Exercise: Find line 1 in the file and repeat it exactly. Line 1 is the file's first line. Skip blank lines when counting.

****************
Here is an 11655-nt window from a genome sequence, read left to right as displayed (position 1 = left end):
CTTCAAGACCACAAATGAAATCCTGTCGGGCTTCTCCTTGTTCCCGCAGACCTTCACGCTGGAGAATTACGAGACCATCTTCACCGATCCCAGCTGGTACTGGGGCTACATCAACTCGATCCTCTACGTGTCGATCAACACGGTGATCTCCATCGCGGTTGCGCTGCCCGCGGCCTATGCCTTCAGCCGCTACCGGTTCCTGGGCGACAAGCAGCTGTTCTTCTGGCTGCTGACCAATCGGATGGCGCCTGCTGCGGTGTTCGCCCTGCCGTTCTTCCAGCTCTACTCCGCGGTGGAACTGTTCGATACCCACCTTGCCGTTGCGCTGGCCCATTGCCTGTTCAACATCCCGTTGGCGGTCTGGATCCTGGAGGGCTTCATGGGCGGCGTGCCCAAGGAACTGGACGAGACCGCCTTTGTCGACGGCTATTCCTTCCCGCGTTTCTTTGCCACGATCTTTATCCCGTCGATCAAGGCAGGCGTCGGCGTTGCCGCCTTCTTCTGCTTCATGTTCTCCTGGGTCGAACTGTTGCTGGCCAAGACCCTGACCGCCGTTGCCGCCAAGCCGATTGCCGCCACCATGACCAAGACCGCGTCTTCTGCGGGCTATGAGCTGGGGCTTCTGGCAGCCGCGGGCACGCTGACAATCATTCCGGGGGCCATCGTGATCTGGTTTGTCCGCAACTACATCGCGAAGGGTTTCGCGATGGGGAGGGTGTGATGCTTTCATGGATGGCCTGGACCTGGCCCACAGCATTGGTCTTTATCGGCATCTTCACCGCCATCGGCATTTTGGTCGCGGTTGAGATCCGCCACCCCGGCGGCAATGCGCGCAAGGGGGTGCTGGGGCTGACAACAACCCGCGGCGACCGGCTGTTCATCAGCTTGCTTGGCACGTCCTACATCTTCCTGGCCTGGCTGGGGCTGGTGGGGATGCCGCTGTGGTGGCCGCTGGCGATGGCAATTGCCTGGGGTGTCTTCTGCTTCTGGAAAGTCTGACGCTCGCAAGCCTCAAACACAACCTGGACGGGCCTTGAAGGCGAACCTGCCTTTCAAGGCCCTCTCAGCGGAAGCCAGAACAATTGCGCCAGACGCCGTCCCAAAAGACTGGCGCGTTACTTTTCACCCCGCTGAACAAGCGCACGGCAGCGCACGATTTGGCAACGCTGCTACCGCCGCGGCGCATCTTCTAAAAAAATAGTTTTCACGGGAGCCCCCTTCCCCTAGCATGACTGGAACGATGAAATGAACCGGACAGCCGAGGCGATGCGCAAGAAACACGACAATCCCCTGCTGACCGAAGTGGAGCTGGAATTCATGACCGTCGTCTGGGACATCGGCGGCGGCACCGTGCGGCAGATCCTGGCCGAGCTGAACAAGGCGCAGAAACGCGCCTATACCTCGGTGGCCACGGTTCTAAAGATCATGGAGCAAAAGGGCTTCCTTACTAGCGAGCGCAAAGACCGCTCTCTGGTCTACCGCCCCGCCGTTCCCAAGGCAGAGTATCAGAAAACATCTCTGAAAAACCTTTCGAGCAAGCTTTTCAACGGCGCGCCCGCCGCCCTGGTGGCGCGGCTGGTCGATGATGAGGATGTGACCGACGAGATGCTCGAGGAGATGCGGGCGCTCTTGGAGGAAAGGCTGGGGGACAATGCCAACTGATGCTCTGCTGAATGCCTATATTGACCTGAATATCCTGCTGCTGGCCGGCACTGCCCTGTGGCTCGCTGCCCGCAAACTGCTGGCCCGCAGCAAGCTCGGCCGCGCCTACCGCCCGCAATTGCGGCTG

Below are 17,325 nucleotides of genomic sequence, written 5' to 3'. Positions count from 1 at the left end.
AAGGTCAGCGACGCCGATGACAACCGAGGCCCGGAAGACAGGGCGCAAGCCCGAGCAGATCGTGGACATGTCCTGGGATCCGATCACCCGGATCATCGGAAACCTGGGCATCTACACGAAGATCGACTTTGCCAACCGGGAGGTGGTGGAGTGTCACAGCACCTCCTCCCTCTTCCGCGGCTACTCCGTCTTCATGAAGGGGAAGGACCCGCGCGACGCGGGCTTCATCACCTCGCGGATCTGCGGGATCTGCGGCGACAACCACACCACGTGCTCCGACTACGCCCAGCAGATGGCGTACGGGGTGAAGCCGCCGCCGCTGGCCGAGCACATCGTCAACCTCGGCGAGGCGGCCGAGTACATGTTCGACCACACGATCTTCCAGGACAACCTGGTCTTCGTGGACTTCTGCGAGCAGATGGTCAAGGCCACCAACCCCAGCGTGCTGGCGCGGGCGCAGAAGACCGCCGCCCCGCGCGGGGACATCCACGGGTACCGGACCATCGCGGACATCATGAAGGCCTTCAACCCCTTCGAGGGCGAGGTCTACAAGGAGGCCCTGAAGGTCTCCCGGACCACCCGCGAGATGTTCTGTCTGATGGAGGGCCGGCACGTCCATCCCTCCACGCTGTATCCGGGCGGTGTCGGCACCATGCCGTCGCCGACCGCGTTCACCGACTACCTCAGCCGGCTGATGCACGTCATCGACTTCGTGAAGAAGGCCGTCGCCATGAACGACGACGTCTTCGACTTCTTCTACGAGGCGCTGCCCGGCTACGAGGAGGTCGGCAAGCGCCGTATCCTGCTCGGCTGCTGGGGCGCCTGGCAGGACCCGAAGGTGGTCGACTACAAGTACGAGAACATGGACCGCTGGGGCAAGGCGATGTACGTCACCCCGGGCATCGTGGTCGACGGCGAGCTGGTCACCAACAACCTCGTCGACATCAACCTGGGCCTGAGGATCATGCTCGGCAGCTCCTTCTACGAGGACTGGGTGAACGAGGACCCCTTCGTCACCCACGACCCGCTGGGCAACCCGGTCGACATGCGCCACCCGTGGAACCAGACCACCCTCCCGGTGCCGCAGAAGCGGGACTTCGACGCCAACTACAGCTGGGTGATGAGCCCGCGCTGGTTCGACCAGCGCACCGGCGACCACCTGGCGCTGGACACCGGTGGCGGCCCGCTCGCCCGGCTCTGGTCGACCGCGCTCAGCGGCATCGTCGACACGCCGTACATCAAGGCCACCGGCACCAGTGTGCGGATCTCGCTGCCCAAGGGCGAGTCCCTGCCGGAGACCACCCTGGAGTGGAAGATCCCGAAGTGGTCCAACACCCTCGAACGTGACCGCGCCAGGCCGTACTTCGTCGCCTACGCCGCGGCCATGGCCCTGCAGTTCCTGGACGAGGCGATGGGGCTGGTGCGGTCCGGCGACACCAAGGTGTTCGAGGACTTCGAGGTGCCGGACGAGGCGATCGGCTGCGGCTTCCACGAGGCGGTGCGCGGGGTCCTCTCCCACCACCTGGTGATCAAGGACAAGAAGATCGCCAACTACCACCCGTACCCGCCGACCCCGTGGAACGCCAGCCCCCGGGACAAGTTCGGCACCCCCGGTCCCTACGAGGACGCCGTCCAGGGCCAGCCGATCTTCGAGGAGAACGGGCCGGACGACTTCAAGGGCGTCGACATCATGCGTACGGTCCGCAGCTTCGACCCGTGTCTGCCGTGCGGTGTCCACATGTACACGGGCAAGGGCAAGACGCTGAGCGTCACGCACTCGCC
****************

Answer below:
Here is an 11655-nt window from a genome sequence, read left to right as displayed (position 1 = left end):